Finding the "Ah-Ha" in Hatha Yoga: How to make Your Yoga Practice More Rewarding by Ganga White

The Long View: Being present in your practice is balanced and tempered by keeping a long view, a lifetime perspective. Every body ages. A person twenty years of age is less apt to pay attention to this inevitability than a sixty year old, but the earlier we become aware of aging, the more we will learn from the process. How would you act if you received a wonderful new car when you were sixteen years of age but were told that this was to be your only vehicle for your entire lifetime? How would you care for it? Although our bodies change and are self-healing, we do in fact have only one body for our lifetime. Acknowledging this fact and treating the body accordingly is an important part of taking the long view. We are all subject to setbacks from circumstance, accident, injury or illness. Yogis learn and gather tools to rebalance themselves and to become self-healers. Practice with the long view by holding an entire lifetime in perspective so that looking back years from now we'll be content with ourselves.

Strength and Flexibility: An important aspect of working with physical polarities is to understand the interplay of strength and flexibility. Our bodies require healthy integration of both in the right balance to function properly.  When yoga first arrived in the West, it generated an enormous fascination with flexibility, probably due to the exotic pretzel contortions the early yogis demonstrated. Even now, many people associate yoga with flexibility postures. A common response I hear when I mention that I do yoga is, "Yes, I do some stretching too." A yoga practice involves far more than merely being limber. 

The syllable, Ha in Hatha means sun which implies masculine energy and symbolizes heating, expansion and strength; Tha means moon which refers to feminine energy and symbolizes cooling, contraction and flexibility. It is vitally important to bring these principles into balance. Too much flexibility and cooling can be as problematic as too much strength. Flexibility without strength leads to fragility. Strength without flexibility leads to rigidity. As you practice, become attuned to the relationship of these principles and aware of which principle needs emphasis. Watching the interaction of strength and flexibility is one of the things that can hold your interest and keep your practice fresh.

     Tension Is Your Friend: Muscular tension is necessary. The body constantly adjusts and changes its levels of muscle tension to support the skeletal structure, to protect the joints and to absorb shock. The musculature of the body acts on the skeletal system like a series of interrelated springs and tensions that are constantly resetting each other at levels appropriate to the particular activities we engage in. These "springs" are composed of multiple processes of varying tensions, strengths, flexibilities, and hard and soft structures. Tensions interact and combine in many variations to reach higher levels of order and performance. Stiffness is not a hostile adversary, rather, it's the operation of intelligence in the body. When we stand up and walk after sitting for a long time, we feel stiff. What we're feeling is residual stiffness from the previous activity dissipating as the body resets its tensions for the new activity. If we do not keep the muscles pliable and able to reset, we may create imbalances that result in stiffness, pain, immobility or lack of skeletal alignment.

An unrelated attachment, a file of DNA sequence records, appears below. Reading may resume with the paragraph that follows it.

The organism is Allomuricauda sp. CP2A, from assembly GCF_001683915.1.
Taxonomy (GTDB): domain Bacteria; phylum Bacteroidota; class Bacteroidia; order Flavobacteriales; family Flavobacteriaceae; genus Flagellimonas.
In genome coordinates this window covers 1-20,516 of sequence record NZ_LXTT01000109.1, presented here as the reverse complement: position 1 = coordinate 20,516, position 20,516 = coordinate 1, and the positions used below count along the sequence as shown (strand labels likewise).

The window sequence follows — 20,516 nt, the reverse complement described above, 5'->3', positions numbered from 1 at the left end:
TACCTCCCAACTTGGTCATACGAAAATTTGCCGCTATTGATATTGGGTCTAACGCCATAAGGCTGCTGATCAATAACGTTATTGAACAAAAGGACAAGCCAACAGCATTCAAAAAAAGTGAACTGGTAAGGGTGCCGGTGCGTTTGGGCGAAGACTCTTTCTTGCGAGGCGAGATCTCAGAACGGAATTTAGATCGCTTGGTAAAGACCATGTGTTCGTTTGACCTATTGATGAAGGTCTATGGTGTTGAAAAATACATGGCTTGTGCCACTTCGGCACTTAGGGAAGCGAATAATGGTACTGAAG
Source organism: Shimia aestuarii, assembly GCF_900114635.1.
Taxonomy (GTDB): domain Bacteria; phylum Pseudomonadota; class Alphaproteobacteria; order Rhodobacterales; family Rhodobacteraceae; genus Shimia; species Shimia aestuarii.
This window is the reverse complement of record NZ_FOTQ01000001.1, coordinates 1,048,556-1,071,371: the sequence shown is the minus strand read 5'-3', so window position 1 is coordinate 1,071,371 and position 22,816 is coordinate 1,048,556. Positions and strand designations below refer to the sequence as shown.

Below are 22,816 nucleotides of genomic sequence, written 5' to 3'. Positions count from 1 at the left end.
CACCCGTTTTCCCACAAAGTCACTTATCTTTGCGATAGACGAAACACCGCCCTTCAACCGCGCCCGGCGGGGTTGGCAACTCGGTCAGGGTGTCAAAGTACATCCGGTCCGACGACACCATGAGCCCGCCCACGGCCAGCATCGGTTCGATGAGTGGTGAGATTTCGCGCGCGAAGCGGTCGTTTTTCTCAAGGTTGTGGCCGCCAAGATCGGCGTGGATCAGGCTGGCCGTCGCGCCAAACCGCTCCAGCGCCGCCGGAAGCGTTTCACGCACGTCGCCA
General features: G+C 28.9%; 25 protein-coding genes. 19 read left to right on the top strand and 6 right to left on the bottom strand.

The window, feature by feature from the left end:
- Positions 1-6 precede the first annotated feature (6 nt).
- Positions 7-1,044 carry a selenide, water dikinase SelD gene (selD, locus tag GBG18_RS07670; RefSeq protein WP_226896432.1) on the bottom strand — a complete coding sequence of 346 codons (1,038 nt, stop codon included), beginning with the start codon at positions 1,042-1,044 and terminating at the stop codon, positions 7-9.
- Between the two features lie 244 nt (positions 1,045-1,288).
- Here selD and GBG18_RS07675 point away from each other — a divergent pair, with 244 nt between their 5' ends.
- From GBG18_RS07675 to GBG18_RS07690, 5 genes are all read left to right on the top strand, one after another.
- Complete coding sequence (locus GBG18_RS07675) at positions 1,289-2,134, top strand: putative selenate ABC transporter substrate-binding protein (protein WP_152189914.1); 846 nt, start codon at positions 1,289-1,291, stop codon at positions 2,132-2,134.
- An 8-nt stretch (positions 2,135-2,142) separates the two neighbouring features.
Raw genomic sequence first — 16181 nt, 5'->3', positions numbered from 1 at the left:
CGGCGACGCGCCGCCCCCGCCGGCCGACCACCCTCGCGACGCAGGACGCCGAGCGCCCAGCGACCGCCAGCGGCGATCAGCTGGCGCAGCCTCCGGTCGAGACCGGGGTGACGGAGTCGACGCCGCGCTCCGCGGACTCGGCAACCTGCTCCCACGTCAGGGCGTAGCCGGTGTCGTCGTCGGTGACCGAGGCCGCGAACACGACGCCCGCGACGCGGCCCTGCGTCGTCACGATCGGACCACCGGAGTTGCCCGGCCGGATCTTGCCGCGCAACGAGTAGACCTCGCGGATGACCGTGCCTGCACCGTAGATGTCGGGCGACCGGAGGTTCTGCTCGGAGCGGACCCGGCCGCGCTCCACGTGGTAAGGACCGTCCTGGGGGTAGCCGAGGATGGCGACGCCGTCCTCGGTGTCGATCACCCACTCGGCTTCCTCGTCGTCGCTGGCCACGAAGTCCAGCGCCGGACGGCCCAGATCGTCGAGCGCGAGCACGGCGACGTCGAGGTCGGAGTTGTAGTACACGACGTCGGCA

Both our activities and our inactivities affect the tension balance in our bodies. One purpose of yoga practice is to keep limits of strength, flexibility, tightness and softness malleable and transformable. Broadening the limits of flexibility and the body's capacity to adjust is one of the purposes and effects of the asanas, or yoga postures. Simply put, with a regular yoga practice, the body can more easily restore equilibrium after stiffening from hard work, strenuous physical activity, or even from periods of inactivity.

Flow and Grace: As we progress in your asana practice, it's very beneficial to develop qualities of grace and flow in moving between the poses. In the same way that we compartmentalize our lives, we may tend to fragment our practice into a series of syncopated movements. We may focus on the goal of reaching the posture we are moving towards and pay less attention to interesting processes of transition. This static focus leads to mechanical movements and less graceful practice. You can bring a gracefulness and fluidity to your movements by making the journey between postures as important as the destination of the finished pose.

Great dancers or athletes seem to glide and float effortlessly through their movements. They have worked hard to attain their performance levels, but they are no longer forcing it are moving in grace and joy. Laghima, or floating, is a combination of strength, flexibility, flow and balance. It may be difficult to describe, but we have all seen it and any of us can learn it. Even a beginner can start learning to flow gracefully through the practice. Remember Siva, the mythological first yogi was also the great dancer. By learning to dance through our practice, we will find more benefit and more joy.

Ganga White is author of the new book, "Yoga Beyond Belief-Insights to Awaken and Deepen Your Practice" (www.northatlanticbooks.com).  He is the founder-director of the White Lotus Foundation retreat in Santa Barbara, CA. For more info on the author and book, visit www.whitelotus.org or call 805-964-1944.